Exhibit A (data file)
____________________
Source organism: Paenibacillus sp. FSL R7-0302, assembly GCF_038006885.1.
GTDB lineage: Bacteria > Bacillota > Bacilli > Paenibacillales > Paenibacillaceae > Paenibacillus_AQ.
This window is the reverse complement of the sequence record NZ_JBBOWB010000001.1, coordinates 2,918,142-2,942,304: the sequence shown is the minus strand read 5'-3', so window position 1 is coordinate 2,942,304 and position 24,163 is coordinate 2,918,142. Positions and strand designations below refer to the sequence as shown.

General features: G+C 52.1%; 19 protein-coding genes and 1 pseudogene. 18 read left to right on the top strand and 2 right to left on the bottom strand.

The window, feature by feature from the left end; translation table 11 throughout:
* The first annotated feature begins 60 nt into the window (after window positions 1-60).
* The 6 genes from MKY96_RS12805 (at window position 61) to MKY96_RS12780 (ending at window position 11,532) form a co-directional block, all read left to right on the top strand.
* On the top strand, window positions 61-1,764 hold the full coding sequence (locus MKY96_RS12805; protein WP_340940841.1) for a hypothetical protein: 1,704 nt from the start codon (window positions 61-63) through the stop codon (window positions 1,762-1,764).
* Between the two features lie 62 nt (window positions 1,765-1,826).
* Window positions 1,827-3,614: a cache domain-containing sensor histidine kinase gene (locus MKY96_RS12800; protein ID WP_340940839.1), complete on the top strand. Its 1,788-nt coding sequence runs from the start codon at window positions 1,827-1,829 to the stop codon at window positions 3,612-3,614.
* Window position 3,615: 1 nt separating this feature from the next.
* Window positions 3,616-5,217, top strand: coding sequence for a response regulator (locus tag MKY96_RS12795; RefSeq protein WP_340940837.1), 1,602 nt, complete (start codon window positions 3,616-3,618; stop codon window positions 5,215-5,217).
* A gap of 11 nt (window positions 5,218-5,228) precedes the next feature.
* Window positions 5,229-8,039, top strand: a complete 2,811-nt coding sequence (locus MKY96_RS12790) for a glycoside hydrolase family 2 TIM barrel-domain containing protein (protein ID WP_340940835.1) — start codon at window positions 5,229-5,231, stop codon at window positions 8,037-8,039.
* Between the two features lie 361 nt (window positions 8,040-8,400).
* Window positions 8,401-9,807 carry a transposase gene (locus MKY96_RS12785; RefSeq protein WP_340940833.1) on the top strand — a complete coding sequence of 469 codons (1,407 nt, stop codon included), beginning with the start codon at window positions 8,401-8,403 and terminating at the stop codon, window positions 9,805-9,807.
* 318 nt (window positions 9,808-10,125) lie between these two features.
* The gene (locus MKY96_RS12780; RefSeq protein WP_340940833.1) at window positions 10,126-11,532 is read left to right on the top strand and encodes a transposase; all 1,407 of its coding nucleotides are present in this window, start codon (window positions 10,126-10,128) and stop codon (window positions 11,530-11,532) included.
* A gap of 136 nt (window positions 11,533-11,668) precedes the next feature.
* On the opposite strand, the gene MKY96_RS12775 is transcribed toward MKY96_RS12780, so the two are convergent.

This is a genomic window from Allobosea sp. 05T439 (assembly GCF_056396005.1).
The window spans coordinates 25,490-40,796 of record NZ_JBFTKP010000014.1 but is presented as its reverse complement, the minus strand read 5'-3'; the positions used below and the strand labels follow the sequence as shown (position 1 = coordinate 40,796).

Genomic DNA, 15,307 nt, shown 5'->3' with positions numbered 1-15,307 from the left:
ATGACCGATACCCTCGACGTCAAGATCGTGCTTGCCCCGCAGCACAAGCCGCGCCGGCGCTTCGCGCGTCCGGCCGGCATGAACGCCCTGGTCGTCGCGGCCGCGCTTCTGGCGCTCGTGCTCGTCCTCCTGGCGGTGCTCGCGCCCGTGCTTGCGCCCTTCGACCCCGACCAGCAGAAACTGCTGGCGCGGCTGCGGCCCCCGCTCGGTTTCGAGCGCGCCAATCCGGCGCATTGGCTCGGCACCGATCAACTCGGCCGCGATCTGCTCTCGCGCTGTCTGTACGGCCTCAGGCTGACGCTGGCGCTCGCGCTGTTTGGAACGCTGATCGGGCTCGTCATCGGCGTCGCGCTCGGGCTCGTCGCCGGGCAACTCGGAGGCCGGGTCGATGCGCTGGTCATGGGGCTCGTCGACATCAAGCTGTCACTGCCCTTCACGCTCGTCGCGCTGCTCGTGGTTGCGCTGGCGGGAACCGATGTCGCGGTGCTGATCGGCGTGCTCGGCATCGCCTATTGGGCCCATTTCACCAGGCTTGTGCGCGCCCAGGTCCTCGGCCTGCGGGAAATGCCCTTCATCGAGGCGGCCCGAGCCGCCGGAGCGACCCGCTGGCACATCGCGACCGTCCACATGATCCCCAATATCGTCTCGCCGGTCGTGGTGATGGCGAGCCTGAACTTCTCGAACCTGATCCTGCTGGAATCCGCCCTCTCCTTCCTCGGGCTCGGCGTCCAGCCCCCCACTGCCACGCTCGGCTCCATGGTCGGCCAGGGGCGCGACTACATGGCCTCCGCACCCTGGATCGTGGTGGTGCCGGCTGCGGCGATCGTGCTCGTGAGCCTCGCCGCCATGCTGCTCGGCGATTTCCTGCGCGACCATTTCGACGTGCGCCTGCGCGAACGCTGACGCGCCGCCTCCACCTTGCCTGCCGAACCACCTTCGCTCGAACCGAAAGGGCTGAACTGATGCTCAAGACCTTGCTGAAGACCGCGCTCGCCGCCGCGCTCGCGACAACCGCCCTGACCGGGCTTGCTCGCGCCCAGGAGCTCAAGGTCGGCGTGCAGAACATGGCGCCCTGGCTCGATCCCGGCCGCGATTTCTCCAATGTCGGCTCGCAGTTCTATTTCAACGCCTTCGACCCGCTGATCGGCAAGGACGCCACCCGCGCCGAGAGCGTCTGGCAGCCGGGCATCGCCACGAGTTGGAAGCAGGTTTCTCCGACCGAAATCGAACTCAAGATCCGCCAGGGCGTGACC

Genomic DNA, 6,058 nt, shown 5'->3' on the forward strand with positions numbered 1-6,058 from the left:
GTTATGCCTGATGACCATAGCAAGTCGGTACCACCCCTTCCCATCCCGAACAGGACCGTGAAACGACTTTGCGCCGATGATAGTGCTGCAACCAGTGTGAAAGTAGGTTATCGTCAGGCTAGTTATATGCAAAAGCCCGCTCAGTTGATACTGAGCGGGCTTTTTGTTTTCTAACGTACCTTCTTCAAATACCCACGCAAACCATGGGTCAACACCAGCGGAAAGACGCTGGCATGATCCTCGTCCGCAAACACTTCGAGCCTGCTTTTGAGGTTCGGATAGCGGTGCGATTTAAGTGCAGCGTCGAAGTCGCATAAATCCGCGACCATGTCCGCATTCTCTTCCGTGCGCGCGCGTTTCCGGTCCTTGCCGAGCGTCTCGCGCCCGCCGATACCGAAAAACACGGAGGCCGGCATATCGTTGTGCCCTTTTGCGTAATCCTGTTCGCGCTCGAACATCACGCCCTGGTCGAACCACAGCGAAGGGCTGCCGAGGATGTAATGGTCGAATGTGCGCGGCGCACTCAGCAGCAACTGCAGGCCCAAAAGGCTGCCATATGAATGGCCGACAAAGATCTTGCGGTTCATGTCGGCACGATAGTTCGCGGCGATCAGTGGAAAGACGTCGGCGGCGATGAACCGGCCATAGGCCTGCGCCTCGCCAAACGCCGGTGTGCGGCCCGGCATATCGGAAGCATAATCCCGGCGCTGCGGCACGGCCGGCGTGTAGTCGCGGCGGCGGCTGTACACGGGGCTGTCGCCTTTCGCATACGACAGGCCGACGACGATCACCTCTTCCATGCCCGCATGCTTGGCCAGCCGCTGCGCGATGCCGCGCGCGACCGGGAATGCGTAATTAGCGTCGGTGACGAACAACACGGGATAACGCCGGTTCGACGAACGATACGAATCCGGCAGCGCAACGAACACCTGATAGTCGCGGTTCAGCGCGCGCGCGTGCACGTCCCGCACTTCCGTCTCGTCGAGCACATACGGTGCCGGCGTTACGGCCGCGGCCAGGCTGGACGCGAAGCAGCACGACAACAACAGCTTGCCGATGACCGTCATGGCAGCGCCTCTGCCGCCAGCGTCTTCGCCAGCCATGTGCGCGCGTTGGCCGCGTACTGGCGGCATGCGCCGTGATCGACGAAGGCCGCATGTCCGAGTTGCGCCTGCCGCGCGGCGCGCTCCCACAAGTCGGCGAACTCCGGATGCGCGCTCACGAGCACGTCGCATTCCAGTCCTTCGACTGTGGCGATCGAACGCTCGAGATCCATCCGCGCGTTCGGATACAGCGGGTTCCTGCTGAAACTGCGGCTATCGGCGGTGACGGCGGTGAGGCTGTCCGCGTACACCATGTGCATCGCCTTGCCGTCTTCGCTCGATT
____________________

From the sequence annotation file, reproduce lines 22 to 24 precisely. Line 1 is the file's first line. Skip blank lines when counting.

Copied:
The window spans coordinates 25,490-40,796 of record NZ_JBFTKP010000014.1 but is presented as its reverse complement, the minus strand read 5'-3'; the positions used below and the strand labels follow the sequence as shown (position 1 = coordinate 40,796).

Genomic DNA, 15,307 nt, shown 5'->3' with positions numbered 1-15,307 from the left:
ATGACCGATACCCTCGACGTCAAGATCGTGCTTGCCCCGCAGCACAAGCCGCGCCGGCGCTTCGCGCGTCCGGCCGGCATGAACGCCCTGGTCGTCGCGGCCGCGCTTCTGGCGCTCGTGCTCGTCCTCCTGGCGGTGCTCGCGCCCGTGCTTGCGCCCTTCGACCCCGACCAGCAGAAACTGCTGGCGCGGCTGCGGCCCCCGCTCGGTTTCGAGCGCGCCAATCCGGCGCATTGGCTCGGCACCGATCAACTCGGCCGCGATCTGCTCTCGCGCTGTCTGTACGGCCTCAGGCTGACGCTGGCGCTCGCGCTGTTTGGAACGCTGATCGGGCTCGTCATCGGCGTCGCGCTCGGGCTCGTCGCCGGGCAACTCGGAGGCCGGGTCGATGCGCTGGTCATGGGGCTCGTCGACATCAAGCTGTCACTGCCCTTCACGCTCGTCGCGCTGCTCGTGGTTGCGCTGGCGGGAACCGATGTCGCGGTGCTGATCGGCGTGCTCGGCATCGCCTATTGGGCCCATTTCACCAGGCTTGTGCGCGCCCAGGTCCTCGGCCTGCGGGAAATGCCCTTCATCGAGGCGGCCCGAGCCGCCGGAGCGACCCGCTGGCACATCGCGACCGTCCACATGATCCCCAATATCGTCTCGCCGGTCGTGGTGATGGCGAGCCTGAACTTCTCGAACCTGATCCTGCTGGAATCCGCCCTCTCCTTCCTCGGGCTCGGCGTCCAGCCCCCCACTGCCACGCTCGGCTCCATGGTCGGCCAGGGGCGCGACTACATGGCCTCCGCACCCTGGATCGTGGTGGTGCCGGCTGCGGCGATCGTGCTCGTGAGCCTCGCCGCCATGCTGCTCGGCGATTTCCTGCGCGACCATTTCGACGTGCGCCTGCGCGAACGCTGACGCGCCGCCTCCACCTTGCCTGCCGAACCACCTTCGCTCGAACCGAAAGGGCTGAACTGATGCTCAAGACCTTGCTGAAGACCGCGCTCGCCGCCGCGCTCGCGACAACCGCCCTGACCGGGCTTGCTCGCGCCCAGGAGCTCAAGGTCGGCGTGCAGAACATGGCGCCCTGGCTCGATCCCGGCCGCGATTTCTCCAATGTCGGCTCGCAGTTCTATTTCAACGCCTTCGACCCGCTGATCGGCAAGGACGCCACCCGCGCCGAGAGCGTCTGGCAGCCGGGCATCGCCACGAGTTGGAAGCAGGTTTCTCCGACCGAAATCGAACTCAAGATCCGCCAGGGCGTGACC